Vivitar 285 hv does not fully charge.
I just picked up a vivitar 285 hv but on trying it, it does not seem to fully charge. The ready light never gets to green. It does fire though.
Is this a simple problem or should I trash it?
Inside the is a big capacitor that needs some time to "repair" itself.
If you have some recharable batteries for it: leave it on for an hour or two and see what it does.
This is common for flashes that have not been used for a long time.
Probably needs a new capacitor. If you charge and fire it a few times it may start to work correctly again.
Does it matter if I use rechargable or alkaline? I know the voltage is different.
If the flash is designed for rechargebles use those: they are cheaper.
Give this a try first, if it does not work use the akalines.
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I'm trying it right now.. will report back tomorrow.
I would try it with alakaline batteries straight away as that is what it was designed for.
Four alkaline cells will give 6 volts whereas four rechargeables will only give you 4.8 volts.
"People who say things won't work are a dime a dozen. People who figure out how to make things work are worth a fortune" - Dave Rat.
Reforming the Capacitor
Good morning, Darin;
The process is called "Reforming the capacitor."
If you have the Vivitar SB-4 AC power line adapter for the Vivitar 285HV, use it for this job; it will save many AA batteries. Otherwise, you will need to sacrifice 4 or 8 AA batteries to get the job done. In any case, the 285HV does like to have batteries in the holder even when it is recharging the capacitor off the SB-4.
Plug in and/or turn on the 285HV, set it for Full Power, and let it charge for 30 minutes to one hour. Fire the open flash button, and let the 285HV recharge for another 30 minutes. Fire it again, and let it recharge another 30 minutes. Do this from 5 to 10 times, and see if that does not make it feel better.
If there is no real improvement after doing this for 10 times, it probably is not going to come back, and the main flash capacitor will need to be replaced. Checking the flash output with one of the electronic flash metering light meters is probably the fastest way to check it. You can also use color transparency film and take a series of bracketed exposures to see if the output is in the region where it should be.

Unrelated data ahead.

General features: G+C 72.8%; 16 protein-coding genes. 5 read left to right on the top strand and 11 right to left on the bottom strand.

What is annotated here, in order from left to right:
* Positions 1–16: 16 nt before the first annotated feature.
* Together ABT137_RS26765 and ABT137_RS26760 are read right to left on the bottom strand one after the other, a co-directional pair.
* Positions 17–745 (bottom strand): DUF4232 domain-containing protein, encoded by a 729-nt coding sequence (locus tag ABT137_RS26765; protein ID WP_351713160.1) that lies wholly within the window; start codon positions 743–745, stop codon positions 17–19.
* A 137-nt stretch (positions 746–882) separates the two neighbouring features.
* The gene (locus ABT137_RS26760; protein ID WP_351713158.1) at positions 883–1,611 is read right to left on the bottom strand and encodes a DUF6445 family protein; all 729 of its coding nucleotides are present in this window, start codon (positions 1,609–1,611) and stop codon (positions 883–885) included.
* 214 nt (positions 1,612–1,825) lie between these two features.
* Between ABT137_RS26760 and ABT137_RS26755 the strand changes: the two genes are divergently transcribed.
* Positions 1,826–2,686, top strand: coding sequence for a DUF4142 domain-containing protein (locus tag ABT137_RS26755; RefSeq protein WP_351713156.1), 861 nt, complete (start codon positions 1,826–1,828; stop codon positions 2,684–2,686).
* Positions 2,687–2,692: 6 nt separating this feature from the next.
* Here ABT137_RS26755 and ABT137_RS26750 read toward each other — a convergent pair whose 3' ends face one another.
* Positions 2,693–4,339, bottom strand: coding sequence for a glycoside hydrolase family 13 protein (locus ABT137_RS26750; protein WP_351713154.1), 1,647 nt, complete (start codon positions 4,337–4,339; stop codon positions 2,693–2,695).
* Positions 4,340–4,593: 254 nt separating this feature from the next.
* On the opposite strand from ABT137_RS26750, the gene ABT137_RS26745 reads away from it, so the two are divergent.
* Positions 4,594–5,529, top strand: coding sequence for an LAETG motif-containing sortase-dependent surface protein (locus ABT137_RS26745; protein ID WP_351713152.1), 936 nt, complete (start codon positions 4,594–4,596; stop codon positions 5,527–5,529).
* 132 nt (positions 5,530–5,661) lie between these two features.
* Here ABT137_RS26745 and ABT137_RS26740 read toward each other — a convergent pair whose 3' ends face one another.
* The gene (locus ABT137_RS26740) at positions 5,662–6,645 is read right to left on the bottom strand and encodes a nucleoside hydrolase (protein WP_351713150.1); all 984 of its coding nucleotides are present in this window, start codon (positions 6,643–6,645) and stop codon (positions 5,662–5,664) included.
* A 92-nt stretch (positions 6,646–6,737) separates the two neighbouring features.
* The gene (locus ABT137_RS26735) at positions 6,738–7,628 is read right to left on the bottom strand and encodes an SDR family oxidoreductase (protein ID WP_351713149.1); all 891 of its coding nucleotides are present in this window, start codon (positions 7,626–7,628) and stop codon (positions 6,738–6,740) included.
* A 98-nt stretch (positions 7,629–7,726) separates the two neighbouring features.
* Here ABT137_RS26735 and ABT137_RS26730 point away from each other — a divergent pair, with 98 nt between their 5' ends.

Once it is reformed, or you have had the capacitor replaced, regular use of the flash every week or two will keep it happy. If it is not used, but is stored in the bag for a while, routinely once per month repeat this charging and firing cycle about three times, just for routine maintenance to keep the capacitor happy. If you do this, you will have an electronic flash unit that will serve you for many years.
By the way, if you are going to store the flash unit (and other electronic equipment), take the batteries out of the holder. A leaking alkaline battery will eat away and destroy a battery holder and the equipment it is built into.
I have too many flash units around here. Once per month, on the same day that I rewind the living room clocks and do some other things, I get out the flash units, put the batteries in, and go through this process. It takes a while, but it does insure that I do not have a weak flash when I need some extra light for a photograph. Most of my smaller flash units do not have an AC power adapter. I usually buy my AA batteries in the 16 or 20 unit pack. The Mallory people really do appreciate my following this practice.
Ralph Javins, Latte Land, Washington
When they ask you; "How many Mega Pixels you got in your camera?"
just tell them; "I use activated silver bromide crystals tor my image storage media."
And don't take the unit apart and tinker with it. The stored electricity in the capacitor can deliver quite an electric shock.
If you do take a flash unit apart be very careful around the capacitor until you discharge it, you should use a resistor, but since you are probably replacing a dead unit, a screwdriver across the terminals should be okay, it will be very loud and scare you, but it will discharge the cap. Keep the screwdriver there for a few seconds and you should be fine, check the voltage with a meter if you want. REMEMBER EVEN IF THE FLASH HAS BEEN FIRED WITH NO RECHARGE, THE CAP WILL STILL HAVE A CHARGE!!
Originally Posted by elekm